Friday, 27 June 2014

Week 9 – From Romeo and Juliette’s to Norwegian Sea

Week 9 – From Romeo and Juliette’s to Norwegian Sea

Steep little walk up mountain at Hoverberget, a nature reserve on Southern Storsjon Lake to look at Grotto - small fissure/cave in the porphyry rock, and to lookout tower, just beating a rainstorm. Passed Eurasian cranes, a red fox with a white tipped tail, and something low, broad, furry and slinky in forest...


We were so excited about visiting our Swedish friends Julia and Eskil in peaceful Trangsviken - how welcome they made us! Sat in their warm glass-walled sunroom getting to know their family and friends. plus over our Australian wine (and their Spanish spoils!) Julia, a teacher in the US had to re-school to teach in Sweden. Applauded their community spirit in re-settling and up-skilling refugee Kurds from corner of Iraq and Syria. Eskil told stories of his work with police rescue in forests and mountains. He tried to convince us to stay up all night to enjoy the midnight light, but we just won't function without some sleep! 
Eskil, son Magnus and friend Tana from Sydney
Juliet and Romeo

Spent next day being toured around. Enjoyed watching traditional break baking; spiced with fennel and annis it was absolutely delicious. 

Passed Eskil’s family home and heard stories of his running away through the forest as a youngster, as well as when his Grandfather met the King. Loved the story of cows bucking and cavorting in the fields with delight when released from their winter barns (“an awfully funny sight”). On to Hallristningar waterfall at Glosa with its Stone Age hunter-gatherer rock carvings (4000yr old petroglyphs) and restored hut with reindeer hide ceiling. 
Julia demonstrates mustache fern

German friends Rinehart and Kristina (a guide in Germany)


Lunched on Froson Island (horse meat sandwiches on still-warm bread) beside Storsjon Lake, home of Swedish version of Lake Ness monster (apparently there's an embryo in a bottle hereabouts...)

A highlight was the visit to the Moose farm, up close to bulls, cows and calves. So surprised to feel the warmth of their furry antlers and the oil in their skin. They milk cows – with its 15% fat, the milk and cheese sells for astronomical prices!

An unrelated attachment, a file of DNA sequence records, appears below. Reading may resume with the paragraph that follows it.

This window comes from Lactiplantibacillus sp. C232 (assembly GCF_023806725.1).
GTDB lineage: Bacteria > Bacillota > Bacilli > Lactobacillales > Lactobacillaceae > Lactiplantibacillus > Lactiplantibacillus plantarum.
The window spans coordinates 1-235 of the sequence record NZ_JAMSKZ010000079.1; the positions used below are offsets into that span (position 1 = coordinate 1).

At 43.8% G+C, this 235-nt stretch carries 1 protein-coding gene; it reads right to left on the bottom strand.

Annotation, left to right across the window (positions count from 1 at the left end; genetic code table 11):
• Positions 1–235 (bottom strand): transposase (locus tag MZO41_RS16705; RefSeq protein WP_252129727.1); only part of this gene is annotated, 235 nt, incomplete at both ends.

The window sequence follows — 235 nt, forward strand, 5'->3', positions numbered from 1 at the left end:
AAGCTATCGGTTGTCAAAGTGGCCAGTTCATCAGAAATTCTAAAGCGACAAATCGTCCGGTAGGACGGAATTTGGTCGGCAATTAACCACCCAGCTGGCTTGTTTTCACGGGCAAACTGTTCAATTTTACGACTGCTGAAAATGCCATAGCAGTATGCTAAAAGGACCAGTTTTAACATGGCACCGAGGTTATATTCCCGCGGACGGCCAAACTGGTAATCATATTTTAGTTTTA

We had to drag Julia away

Well, I thought it was funny....



Enjoyed traditional woodsman’s dinner of baked potato and ham cake with lignin berries, accompanying "Prost" toasts, Tallinn liquor (citrus + spices + instant heat radiating from mouth outwards...)  Next day headed into Ostersund to visit interactive Jamtli open-air and culture museum. Bear skins with claws intact, different animal hairs woven into socks, sacks, clothing. Sami culture uses every part of reindeer.


Got alcohol at state owned store, back to Trangsviken to make Aussie farewell BBQ (but adding moose meat for taste). Made Julia’s Janssons Temptation (potato bake/ anchovies). Showed Eskil our planned route forward, and he convinced us of an alternate "awfully pretty road". Sat up after midnight telling stories, Julia and Kristine singing bawdy songs and taking videos for Facebook (GirlRob wonders if they will be so amusing in the morning).

Met reporter at Transviken Stellplatz (will be embarrassing if GirlRob’s shower segment is broadcast digitally!) Sad farewells – Romeo and Juliet have been outstanding hosts so generous with their time, traditional cooking and stories. 

On to Trondheim, moving ever closer to snowy mountains in swirling mist. Crossed border into Norway at Storlien. Babbling brooks with small cascades, boulders covered in red and green lichen. Went first to Nidaros Cathedral, a majestic Lutheran church with 20ft figures totally covering front entrance. Inside equally stunning with huge rose stained-glass window. Strange figures on floor in black and white marble (pig, mermaid) - cleric told us they might represent sins which priest “defied” every time he walked over them – hmm…. Met Mount Isa Mines colleague for delicious fish dinner of baked char. Ian's wife Inga was Norwegian and told us of an oppressive early childhood under the Nazi occupation - her family lived an agrarian life on a fjord, and had all their animals “appropriated”. 



From Trondheim took picturesque route towards Kristiansund through beautiful snow covered pine mountains overlooking lush valleys of furry cattle and rye crops. Drove over six islands crossing Atlantic Ocean via bridge or tunnel to reach Kristiansund, before travelling the famed Atlantic Road (at cost of $50 toll!) its lichen-covered rocky coast and islands, and spectacular "bridge to nowhere....". 



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